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Between Confrontation and Cooperation: Right to Water Advocacy in the Courts, on the Streets, and at the Capitols in the United States

Institute for the Study of Human Rights, Columbia University, Interchurch Building, 475 Riverside Dr., New York, NY 10015, USA
Department of Legal Studies, Central European University, Quellenstr. 51, 1100 Vienna, Austria
Author to whom correspondence should be addressed.
Water 2021, 13(24), 3541;
Original submission received: 27 September 2021 / Revised: 29 November 2021 / Accepted: 8 December 2021 / Published: 10 December 2021


Communities across the United States face a widespread water crisis including risks of contamination, rate increases, shut-offs for non-payment, and dilapidating infrastructure. Against this background, a right to water movement has emerged which has found its strength in coalition-building and collectivity. Activists demand change using the framing of “water is a human right”, socially constructing the right to water from below. Based on more than 25 semi-structured interviews with water advocates and activists, our article explores how movement participants used the human rights framework to advocate for clean and affordable water for all. We used political opportunity theory and conceptions of government “openness” and “closedness” to examine when and how advocates decided to use confrontational and cooperative approaches. We identified a push and pull of different strategies in three key spaces: in the courts, on the streets, and at the Capitols. Advocates used adversarial approaches including protests and civil disobedience, reliance on human rights mechanisms, and to a more limited extent litigation simultaneously with cooperative approaches such as engaging with legislators and the development of concrete proposals and plans for ensuring water affordability. This adaptiveness, persistence, and ability to identify opportunities likely explains the movement’s initial successes in addressing the water crisis.

1. Introduction

Communities across the United States face risks of water contamination, rate increases, shut-offs, and dilapidating infrastructure—resulting in a widespread water crisis. In 2015, 77 million residents relied on water that was in violation of the Safe Drinking Water Act [1]. Ten million U.S. homes face a threat of lead contamination in the pipes [2] (p. 14). Despite unsafe water and inadequate service, a recent analysis of 12 cities showed an average increase of 80% for combined water and sewerage rates from 2010 to 2018 [3]. When residents cannot afford to pay, many face disconnections [2] (p. 13), and in 2016 an average of 5% of U.S. homes in 73 water systems had their water disconnected due to non-payment [4] (p. 2). According to the US Water Alliance, over two million people in the U.S. do not have access to safe drinking water and sanitation [5] (p. 12).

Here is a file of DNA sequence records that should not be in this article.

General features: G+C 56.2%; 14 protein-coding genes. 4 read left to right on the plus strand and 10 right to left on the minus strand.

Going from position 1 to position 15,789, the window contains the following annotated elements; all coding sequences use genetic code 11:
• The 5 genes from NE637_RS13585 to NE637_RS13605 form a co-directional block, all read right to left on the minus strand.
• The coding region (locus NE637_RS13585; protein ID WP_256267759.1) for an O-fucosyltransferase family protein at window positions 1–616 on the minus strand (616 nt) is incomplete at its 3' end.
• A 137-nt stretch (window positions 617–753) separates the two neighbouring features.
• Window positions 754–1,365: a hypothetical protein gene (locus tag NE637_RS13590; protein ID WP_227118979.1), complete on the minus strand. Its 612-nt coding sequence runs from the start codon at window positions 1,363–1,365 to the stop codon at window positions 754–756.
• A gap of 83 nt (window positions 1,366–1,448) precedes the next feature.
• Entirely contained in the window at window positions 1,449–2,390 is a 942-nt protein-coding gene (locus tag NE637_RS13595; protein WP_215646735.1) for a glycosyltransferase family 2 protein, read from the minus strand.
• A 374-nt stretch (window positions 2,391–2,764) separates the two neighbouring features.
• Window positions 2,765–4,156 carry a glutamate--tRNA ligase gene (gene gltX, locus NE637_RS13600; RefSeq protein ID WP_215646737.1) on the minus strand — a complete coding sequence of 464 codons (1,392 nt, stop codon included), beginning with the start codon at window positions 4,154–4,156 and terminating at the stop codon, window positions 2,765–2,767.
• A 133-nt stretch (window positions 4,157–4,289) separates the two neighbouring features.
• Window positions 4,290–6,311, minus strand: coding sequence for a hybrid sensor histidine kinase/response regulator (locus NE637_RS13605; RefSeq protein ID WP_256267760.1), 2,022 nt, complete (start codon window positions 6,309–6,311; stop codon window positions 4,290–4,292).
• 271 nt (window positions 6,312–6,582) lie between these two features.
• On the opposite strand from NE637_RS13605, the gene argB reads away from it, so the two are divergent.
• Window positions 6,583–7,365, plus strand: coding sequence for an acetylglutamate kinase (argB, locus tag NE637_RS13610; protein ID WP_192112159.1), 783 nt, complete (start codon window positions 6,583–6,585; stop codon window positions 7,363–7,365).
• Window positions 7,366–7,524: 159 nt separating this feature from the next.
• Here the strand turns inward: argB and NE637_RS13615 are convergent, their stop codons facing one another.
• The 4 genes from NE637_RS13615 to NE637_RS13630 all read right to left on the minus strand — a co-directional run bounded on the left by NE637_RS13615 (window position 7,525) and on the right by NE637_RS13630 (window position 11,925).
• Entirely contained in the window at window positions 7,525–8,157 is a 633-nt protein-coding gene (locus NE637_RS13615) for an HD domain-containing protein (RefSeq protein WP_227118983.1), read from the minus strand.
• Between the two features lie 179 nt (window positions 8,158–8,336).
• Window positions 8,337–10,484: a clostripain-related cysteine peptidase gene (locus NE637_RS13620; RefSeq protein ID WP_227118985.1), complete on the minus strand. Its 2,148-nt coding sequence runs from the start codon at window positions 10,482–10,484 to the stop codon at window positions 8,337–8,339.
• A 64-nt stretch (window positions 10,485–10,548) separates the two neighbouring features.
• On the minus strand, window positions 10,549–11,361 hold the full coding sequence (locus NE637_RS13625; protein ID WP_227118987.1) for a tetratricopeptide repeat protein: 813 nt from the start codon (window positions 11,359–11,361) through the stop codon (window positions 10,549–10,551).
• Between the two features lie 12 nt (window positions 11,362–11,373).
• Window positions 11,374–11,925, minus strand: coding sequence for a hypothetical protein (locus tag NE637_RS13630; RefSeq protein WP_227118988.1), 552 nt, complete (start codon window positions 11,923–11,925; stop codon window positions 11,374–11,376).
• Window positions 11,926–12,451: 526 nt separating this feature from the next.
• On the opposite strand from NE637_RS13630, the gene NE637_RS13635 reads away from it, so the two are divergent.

Against this background of multiple, overlapping water quality and affordability crises in communities across the country, we see more and more civil society actors use the framing of “water is a human right” to demand change. Making this claim can seem a curious trend, considering the U.S.’s attitude towards domestic human rights and socio-economic rights, in particular. The federal government largely does not acknowledge socio-economic rights as rights but views them as aspirations or entitlements that are gained through hard work [6] (pp. 435–436). There is a perception that the U.S. Constitution and legislation guarantee the necessary rights rendering international human rights instruments unnecessary [6] (p. 435); see also [7]. The U.S. has not ratified the International Covenant on Economic, Social and Cultural Rights (ICESCR), and U.S. courts rarely rely on international human rights instruments.
At the international level, the U.S. government has supported the recognition of the human rights to water and sanitation. While the U.S. called for a vote and then abstained from voting on the original United Nations General Assembly resolution recognizing the right to water and sanitation in 2010 [8], the U.S. has since joined consensus, voted in favor, and even co-sponsored resolutions on the rights to water and sanitation, thus expressing its political support for these rights. However, in its explanations of position, the U.S. is always quick to point to the significance of the rights to water and sanitation for international cooperation and stresses that it has made water and sanitation a priority in official development assistance [9], thus relegating the rights to water and sanitation to challenges abroad. The U.S. also stresses that the rights to water and sanitation derive from the ICESCR, to which the U.S. is not a State party. Accordingly, the U.S. does not view the human rights to water and sanitation as domestically applicable and justiciable [10].
Historically, there was a time when socio-economic rights were not seen as unnecessary. Socio-economic rights were at the forefront of the New Deal era policies under President Franklin D. Roosevelt in the 1930s [11] (p. 289); [12] (p. 107). During the drafting of the Universal Declaration of Human Rights (UDHR) after World War II the U.S. was a strong proponent of the inclusion of socio-economic rights [13] (p. 896); [11] (p. 294). However, a shift in the acceptance of domestic socio-economic rights occurred between 1947 and 1948. The UDHR was adopted against the backdrop of the Cold War, during which the U.S. experienced a rising fear of communism, ideas of isolationism, and opposition to addressing racial inequalities as a backlash to New Deal era policies [13] (p. 895); [12] (p. 118).